What an exciting eventing competition: before the show-jumping part, seven riders were among the range of one mistake and therefore there was movement among the top places. In the end the British were successful. You could say: Chris Bartle who caused Germany to collect all gold medals for some years just continues in Great Britain. He has been back in his home country for one year and last year won gold in Strzegom. Now double gold. In the end the British had luck on their side and Rosalind Canter became world champion with 13-year-old KWPN gelding Allstar B by Ephebe for Ever.
Irish Padraig McCharthy was the first rider who was only one fence away from Ingrid Klimke and he and Mr. Chunky delivered the first clear round and therefore concluded the competition with their dressage result of 27,2 points. Then came Tim Price. The New Zealander and 11-year-old KWPN mare Cekatinka by King Kolibri, who was placed third in Aachen this year, had a mistake at the water and finished in eighth place. French Astier Nicolas with only 9-year-old Selle Francais gelding Vinci de la Vigne was not part of the French team but also had a mistake and finished seventh. To Thibau Valette Lt Col and Qing du Brio Ene HH the same happened and they were placed sixth.
Then the three in the places one to three. The first to perform was Irish Sarah Ennis with Horseware Stellor Rebound. Her dreams of a medal were shattered when she had a mistake in the middle of the triple combination – fifth place. Rosalind Canter and Allstar B were not impressed by anything and delivered a clear round, which saved them the silver medal. Ingrid Klimke and SAP Hale Bob, current European champions now had their turn – but they also felt the pressure, as the rider later said. Bobby, so the Oldenburger gelding is called at home, jumped well – once they were lucky- but at the last fence it happened: the fence fell. Bronze instead of gold. “At first I was disappointed,” Klimke said later. “But bronze is also fantastic. Perhaps I should have ridden more leading up to the last fence. However had someone told me before that I would win bronze I would have been really happy. I was not agitated towards the last fence – I thought we had made it but then I heard the clatter…”
Rosalind Canter’s joy was immense: “It is a shock, an unbelievable feeling.” The British has been training with Germany’s former success maker Chris Bartle for two years now and since then her results improved immensely. “I changed my way of riding due to him. He gives you faith. I was not nervous, I just jumped fence after fence.”
Padraig McCarthy, who has won the first individual medal since 1978 for Ireland also did feel good before the show-jumping part. In his “former life” he was a show-jumper who trained with Rolf-Göran Bengtsson in Sweden and later with Max Hauri, Hans Horn and Eddi Macken. Then he decided to study economics and finance in Germany. In Ireland he obtained his PhD and then decided to go for a career as an eventing rider. Now he is vice world champion with the team and in the individual rating.
With 93,0 points the Irish won silver behind the British with 88,8 points, while the French ended with bronze (99,8 points). Surprisingly Japan finished in fourth place, the Germans caught up to rank five, thereby obtaining the qualification for the Olympic Games just as the Australians and the New Zealanders who are qualified despite their seventh place because the Japanese as the host nation are already qualified.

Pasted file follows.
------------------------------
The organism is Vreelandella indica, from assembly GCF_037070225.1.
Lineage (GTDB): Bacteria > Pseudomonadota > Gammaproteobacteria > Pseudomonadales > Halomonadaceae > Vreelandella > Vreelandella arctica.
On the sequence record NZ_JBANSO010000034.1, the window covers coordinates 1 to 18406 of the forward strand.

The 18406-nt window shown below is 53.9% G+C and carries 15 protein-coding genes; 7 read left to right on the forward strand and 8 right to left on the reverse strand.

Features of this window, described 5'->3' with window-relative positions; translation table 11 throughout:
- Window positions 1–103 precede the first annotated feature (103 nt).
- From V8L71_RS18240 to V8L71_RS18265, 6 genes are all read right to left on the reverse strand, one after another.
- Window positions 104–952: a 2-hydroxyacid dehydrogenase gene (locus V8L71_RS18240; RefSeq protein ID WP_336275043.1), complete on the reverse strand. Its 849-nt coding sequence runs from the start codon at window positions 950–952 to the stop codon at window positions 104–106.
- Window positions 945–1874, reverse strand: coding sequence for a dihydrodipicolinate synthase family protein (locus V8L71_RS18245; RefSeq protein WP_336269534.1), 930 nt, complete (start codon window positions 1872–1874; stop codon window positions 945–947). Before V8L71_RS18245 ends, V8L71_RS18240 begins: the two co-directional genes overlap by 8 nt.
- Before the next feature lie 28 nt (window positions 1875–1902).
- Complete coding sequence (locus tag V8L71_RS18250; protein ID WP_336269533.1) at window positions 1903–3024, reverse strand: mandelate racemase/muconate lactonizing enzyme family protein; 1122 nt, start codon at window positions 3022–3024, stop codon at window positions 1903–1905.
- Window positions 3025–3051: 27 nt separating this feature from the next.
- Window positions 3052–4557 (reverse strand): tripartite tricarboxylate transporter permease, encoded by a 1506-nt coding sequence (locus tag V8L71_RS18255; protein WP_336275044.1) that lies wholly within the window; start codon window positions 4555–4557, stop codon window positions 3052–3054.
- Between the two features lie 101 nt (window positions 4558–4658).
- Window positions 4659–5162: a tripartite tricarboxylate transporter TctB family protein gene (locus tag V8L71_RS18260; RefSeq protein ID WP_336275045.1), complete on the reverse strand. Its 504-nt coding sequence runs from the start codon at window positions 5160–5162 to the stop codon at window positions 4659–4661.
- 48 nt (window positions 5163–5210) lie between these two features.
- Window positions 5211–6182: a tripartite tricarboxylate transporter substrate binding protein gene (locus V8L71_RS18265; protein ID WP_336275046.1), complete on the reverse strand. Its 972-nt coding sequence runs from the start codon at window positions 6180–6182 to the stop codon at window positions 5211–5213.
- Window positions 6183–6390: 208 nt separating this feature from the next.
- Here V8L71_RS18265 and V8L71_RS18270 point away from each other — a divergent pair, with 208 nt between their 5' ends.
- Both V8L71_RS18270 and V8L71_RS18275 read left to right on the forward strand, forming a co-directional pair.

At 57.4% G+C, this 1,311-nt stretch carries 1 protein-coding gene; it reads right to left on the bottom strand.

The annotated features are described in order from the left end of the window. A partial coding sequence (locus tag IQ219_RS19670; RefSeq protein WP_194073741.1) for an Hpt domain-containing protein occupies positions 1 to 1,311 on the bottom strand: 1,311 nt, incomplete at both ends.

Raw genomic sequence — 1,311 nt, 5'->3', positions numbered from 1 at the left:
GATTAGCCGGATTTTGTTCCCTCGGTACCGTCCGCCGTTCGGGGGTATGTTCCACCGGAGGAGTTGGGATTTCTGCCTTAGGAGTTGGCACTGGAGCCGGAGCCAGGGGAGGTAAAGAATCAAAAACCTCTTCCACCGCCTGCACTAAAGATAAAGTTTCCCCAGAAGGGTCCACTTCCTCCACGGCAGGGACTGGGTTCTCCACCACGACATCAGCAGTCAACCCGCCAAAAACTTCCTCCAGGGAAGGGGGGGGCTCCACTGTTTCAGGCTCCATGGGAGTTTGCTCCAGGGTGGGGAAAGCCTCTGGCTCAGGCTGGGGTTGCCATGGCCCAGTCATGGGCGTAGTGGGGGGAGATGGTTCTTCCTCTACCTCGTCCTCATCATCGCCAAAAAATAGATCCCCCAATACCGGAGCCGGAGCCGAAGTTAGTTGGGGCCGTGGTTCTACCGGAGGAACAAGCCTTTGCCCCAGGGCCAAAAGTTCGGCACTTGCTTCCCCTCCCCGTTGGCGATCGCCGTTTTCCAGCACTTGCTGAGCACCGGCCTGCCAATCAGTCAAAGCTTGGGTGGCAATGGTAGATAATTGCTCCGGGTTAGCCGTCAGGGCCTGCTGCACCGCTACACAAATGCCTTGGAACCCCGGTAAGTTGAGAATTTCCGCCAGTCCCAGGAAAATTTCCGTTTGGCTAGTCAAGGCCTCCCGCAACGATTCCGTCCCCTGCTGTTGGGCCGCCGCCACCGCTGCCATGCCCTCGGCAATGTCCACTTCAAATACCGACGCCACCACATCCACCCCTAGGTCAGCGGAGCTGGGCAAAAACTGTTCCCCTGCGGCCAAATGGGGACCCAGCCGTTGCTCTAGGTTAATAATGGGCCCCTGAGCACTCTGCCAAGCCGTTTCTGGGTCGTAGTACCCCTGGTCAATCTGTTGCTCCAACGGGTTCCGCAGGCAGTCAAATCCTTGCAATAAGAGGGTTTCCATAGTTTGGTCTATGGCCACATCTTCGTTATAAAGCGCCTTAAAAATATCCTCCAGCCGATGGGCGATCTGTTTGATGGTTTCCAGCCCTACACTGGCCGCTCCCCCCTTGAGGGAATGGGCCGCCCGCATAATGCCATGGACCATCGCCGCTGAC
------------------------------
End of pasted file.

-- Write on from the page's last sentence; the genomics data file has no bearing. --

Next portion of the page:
The first rider for Germany was Julia Krajewski with Chipmunk FRH by Contendro I, who finished the course with two mistakes. “I am proud to have finished the WEG,” so the rider said, even though she admitted that she had dreamed of more. “We could have done better,” she said. “But at a championship every little detail matters. Chipmunk’s already known problems resurfaced – that he sometimes goes against the hand in the cross country. It is a pity, I had expected more.”
Kai Rüder and Colani Sunrise did better and stayed clear. “I had a great feeling,” so the rider from Fehmarn said. “It was very loud in the arena – we are not yet used to the machines but my horse was a pleasure to ride. He noticed all tasks.” The break between cross country and show-jumping was strange, said Rüder. In the morning Colani Sunrise had been very eager and then thought: “Today is Monday, why can’t we just go for a walk? But then show-jumping was also o.k. for him.”
Andreas Dibowski and FRH Corrida by Contendro/Espri were in good shape and stayed clear. “She always jumps fantastic,” Dibo said. “With such a young horse you never know how it will deal with the atmosphere but she jumped as spectacularly as I expected.” As always, the 52-year-old was open about criticising his performance: “Kai and myself both were not content with our performances. Our expectations were higher. We could have been faster. Corrida is only nine years old and still unexperienced but she was not jumpy and so I could have been more relentless. A championship is not a competition for young horses. In the future I might have to work harder.”
He also criticised the decision to postpone the show-jumping competition: “We could have ridden yesterday. The rain was just a drizzle and we were a bit put out. But that is how the Americans are and I think in the end no one was at a disadvantage”
Now the eventers can start their journey home – the French started earlier than all the others – they could not even attend the press conference.